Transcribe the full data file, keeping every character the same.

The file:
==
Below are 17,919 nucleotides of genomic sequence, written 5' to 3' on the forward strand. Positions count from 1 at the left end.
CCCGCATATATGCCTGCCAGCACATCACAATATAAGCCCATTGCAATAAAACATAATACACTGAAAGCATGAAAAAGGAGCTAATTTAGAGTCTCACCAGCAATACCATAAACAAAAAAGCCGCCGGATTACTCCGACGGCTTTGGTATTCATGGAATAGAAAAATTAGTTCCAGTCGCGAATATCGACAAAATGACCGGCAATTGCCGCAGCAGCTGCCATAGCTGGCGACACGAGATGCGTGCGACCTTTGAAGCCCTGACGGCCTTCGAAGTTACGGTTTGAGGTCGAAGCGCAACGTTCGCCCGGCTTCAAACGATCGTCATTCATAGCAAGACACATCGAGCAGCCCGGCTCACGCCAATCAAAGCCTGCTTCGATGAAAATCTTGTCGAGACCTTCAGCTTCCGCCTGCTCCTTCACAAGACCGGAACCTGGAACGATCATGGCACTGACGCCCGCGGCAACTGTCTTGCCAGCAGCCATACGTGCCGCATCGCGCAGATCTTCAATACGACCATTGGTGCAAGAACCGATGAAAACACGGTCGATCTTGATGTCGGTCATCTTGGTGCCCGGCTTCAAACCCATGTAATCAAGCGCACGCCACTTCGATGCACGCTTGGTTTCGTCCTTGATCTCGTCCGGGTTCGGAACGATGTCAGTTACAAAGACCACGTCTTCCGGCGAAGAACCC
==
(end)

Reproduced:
Below are 17,919 nucleotides of genomic sequence, written 5' to 3' on the forward strand. Positions count from 1 at the left end.
CCCGCATATATGCCTGCCAGCACATCACAATATAAGCCCATTGCAATAAAACATAATACACTGAAAGCATGAAAAAGGAGCTAATTTAGAGTCTCACCAGCAATACCATAAACAAAAAAGCCGCCGGATTACTCCGACGGCTTTGGTATTCATGGAATAGAAAAATTAGTTCCAGTCGCGAATATCGACAAAATGACCGGCAATTGCCGCAGCAGCTGCCATAGCTGGCGACACGAGATGCGTGCGACCTTTGAAGCCCTGACGGCCTTCGAAGTTACGGTTTGAGGTCGAAGCGCAACGTTCGCCCGGCTTCAAACGATCGTCATTCATAGCAAGACACATCGAGCAGCCCGGCTCACGCCAATCAAAGCCTGCTTCGATGAAAATCTTGTCGAGACCTTCAGCTTCCGCCTGCTCCTTCACAAGACCGGAACCTGGAACGATCATGGCACTGACGCCCGCGGCAACTGTCTTGCCAGCAGCCATACGTGCCGCATCGCGCAGATCTTCAATACGACCATTGGTGCAAGAACCGATGAAAACACGGTCGATCTTGATGTCGGTCATCTTGGTGCCCGGCTTCAAACCCATGTAATCAAGCGCACGCCACTTCGATGCACGCTTGGTTTCGTCCTTGATCTCGTCCGGGTTCGGAACGATGTCAGTTACAAAGACCACGTCTTCCGGCGAAGAACCC